How Many Words for Snow Do Eskimos Really Have?

Travis P. asks: Is it true that Eskimos have dozens of words for snow?

snowdriftIt’s impossible to say precisely how many words for snow certain native peoples of the far north have. Why? To begin with, we are talking about a group of related languages, not just one, and even within these languages there are variations from specific region to specific region. Much more important to the discussion at hand, it depends on how you categorize what constitutes different “words” in the polysynthetic group of Eskimo-Aleut languages. (And yes, when speaking of these different groups’ languages broadly, the generally accepted term for the larger branch (as opposed to Aleut branch) is “Eskimo,” not something like “Inuit,”  for a variety of reasons, though this does vary a bit from region to region).

As for what the general opinion of the linguist community is on the “snow” question, most do not consider any of the Eskimo-Aleut languages to have more than a couple dozen distinct words for snow, which just so happens to be more or less what English and many other languages have. But even if you happen to be in the extreme minority “many words for snow” camp on this one, it would always be incorrect to affix any specific number here because the number of technically valid “word” constructions for snow in any of the Eskimo-Aleut languages is limited only by the speaker’s imagination. Confused? Read on!

All of these languages (with Yupik and Inuit being the best known) are polysynthetic – meaning new words are formed by starting with a base word and then adding (sometimes numerous) suffixes, often called postbases.

For example, the Siberian Yupik word for “boat” (angyah) is a base word to which suffixes may be added to create other meanings, such as angyaghllangyugtuqlu. (“What’s more, he wants a bigger boat!”) Some consider the two preceding boat-related strings of letters as separate words, while the vast majority of linguists classify only the first as a distinct word, with the second, at least in this specific example, more like a sentence.

To make it even more crystal clear why, consider the Inuktitut tusaatsiarunnanngittualuujunga. In English, we’d translate that to “I can’t hear very well.” Another example from A Comparative Manual of Affixes for the Inuit Dialects…, by Michael Fortescue, is the Kalaallisut “word” aliikusirsuillammassuraanirartassagaluarpaali, which includes a whopping nine postbases and is just a way of saying “However, they will say that he is a great entertainer, but…(e.g. we know otherwise).”

Unsurprisingly, even a cursory perusal of the supposed long list of “Eskimo” snow words demonstrates that most share a root or base; consider the following separate “words” each that begin with the root meaning “Snow that falls:”

In large wet flakes (tlamo)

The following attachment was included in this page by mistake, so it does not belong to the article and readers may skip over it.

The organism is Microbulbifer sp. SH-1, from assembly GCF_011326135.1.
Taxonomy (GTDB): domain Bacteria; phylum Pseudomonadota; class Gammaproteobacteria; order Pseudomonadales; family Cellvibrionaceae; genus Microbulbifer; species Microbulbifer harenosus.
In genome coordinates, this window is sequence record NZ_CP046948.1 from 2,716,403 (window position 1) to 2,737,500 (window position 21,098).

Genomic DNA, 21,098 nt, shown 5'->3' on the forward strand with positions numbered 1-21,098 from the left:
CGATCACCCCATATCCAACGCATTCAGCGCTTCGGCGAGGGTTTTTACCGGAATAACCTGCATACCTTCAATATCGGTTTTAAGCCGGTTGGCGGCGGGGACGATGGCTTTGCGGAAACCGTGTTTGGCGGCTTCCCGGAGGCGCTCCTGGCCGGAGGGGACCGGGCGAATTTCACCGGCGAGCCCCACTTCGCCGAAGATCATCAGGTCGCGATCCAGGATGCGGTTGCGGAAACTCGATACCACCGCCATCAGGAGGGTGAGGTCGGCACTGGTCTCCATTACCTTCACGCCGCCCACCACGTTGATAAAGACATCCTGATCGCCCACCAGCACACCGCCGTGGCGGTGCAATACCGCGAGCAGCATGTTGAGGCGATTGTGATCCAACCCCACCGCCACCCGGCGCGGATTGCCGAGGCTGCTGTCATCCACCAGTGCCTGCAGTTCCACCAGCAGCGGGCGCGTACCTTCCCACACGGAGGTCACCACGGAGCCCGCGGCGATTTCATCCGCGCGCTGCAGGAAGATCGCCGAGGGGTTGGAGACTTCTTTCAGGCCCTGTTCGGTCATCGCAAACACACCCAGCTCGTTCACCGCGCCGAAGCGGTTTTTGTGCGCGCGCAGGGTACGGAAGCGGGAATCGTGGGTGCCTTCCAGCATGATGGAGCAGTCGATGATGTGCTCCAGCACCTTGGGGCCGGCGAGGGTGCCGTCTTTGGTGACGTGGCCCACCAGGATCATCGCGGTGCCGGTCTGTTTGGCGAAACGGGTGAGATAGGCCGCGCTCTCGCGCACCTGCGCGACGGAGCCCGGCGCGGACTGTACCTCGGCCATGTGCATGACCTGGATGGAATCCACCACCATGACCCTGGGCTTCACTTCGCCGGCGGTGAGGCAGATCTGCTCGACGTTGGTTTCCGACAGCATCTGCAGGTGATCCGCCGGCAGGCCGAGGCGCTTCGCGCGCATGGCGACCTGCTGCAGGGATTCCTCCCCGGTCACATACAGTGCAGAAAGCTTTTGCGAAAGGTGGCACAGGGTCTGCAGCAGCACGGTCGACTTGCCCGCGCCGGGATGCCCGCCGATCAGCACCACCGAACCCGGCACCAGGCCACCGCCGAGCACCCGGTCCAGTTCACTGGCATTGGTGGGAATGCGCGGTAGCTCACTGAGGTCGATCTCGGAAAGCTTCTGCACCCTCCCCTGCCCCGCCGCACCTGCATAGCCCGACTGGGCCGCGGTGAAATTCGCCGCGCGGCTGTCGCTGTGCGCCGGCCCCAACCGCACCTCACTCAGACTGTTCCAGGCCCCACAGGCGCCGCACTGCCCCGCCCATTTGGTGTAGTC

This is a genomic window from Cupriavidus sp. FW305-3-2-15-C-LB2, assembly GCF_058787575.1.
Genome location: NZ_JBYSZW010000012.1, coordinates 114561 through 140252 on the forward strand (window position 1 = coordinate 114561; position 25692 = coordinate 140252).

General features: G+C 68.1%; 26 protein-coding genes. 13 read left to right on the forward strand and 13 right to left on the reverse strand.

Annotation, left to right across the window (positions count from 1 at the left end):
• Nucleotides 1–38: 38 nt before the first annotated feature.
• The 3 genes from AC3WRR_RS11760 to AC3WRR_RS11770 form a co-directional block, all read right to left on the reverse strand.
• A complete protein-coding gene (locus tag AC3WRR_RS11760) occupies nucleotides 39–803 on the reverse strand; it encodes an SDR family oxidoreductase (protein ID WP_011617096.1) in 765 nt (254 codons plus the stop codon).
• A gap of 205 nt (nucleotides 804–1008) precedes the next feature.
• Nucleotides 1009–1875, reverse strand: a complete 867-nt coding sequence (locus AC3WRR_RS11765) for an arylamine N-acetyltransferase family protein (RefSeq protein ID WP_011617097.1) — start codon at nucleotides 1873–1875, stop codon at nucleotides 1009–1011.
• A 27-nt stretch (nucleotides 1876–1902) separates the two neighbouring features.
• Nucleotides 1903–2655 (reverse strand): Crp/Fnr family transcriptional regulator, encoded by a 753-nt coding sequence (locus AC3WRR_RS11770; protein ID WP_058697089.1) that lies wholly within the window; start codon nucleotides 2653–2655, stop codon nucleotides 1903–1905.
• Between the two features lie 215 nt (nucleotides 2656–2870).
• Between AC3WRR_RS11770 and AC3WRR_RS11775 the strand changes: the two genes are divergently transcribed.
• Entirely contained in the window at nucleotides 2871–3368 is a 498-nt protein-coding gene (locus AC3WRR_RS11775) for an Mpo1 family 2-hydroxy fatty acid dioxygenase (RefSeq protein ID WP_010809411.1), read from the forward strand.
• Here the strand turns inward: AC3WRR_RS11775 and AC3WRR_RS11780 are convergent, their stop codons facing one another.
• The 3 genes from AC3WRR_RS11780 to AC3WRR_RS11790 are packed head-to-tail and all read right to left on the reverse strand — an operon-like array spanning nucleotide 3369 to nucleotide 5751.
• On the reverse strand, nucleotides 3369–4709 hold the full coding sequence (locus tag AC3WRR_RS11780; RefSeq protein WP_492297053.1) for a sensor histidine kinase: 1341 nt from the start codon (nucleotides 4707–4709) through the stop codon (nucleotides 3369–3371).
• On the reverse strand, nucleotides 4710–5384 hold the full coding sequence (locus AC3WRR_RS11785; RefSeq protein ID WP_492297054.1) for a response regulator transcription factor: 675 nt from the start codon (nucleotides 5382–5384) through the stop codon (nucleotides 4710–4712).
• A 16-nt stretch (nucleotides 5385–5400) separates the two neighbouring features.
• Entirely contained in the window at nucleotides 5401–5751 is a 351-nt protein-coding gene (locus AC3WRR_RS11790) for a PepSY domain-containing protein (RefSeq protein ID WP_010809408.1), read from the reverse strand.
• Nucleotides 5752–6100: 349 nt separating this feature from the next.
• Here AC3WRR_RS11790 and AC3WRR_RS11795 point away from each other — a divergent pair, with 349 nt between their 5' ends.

In small flakes (tlatim)

Slowly (tlaslo)

Quickly (tlapinti)

Note, too, that the root tla- is also the base for: Powder snow (tlapa); Crusted snow (tlacringit); and Snow mixed with mud (tlayinq).

It should also be mentioned that many “words” often credited to snow in these cases only refer to snow in the correct context. For instance, maujaq in Nunavik might mean “the snow you sink in,” but it also might mean “the mud you sink in” or any other such soft ground you sink into.  Similarly, the Inuit igluksaq might mean snow used to construct an igloo, but it can just as well refer to any construction material you use to build a house at all (iglu: “house” and –ksaq: “material for”). Thus, it could refer to something like wood or stone or even nails and drywall. Despite this, many-a-list that posits that “Eskimos” have “hundreds of words” for snow will include these and other similar terms on the snow ledger simply because they may refer to snow in the right context.

So while you might hear from those supporting the “many words for snow” stance that the Inuit dialect of the Nunavik in Canada has “53 words” for snow and the Central Siberian Yupik language has at least “40 words” for snow, in truth in both languages one could come up with an unbounded number of words related to snow not unlike how in English you could come up with an unbounded number of sentences or phrases that describe something to do with snow.

The commonly touted rationalization for why these various northern groups supposedly have so many words for frozen water is that many things related to snow are life and death for them, so they need these singular words to convey a lot of meaning without bothering with full sentences. But as you might have guessed if you’ve been paying attention, there’s nothing particularly unique about “snow” in these languages.  A similarly unbounded number of “words” can be constructed to describe pretty much anything from coffee to suntan lotion if one put their mind to it- the point being here that, contrary to what is often said when this “fact” is brought up, these languages do not have any superior descriptive ability when speaking of snow than most other languages. For instance, in English, we might just use a noun phrase or the like instead of building up a singular “word” with postbases.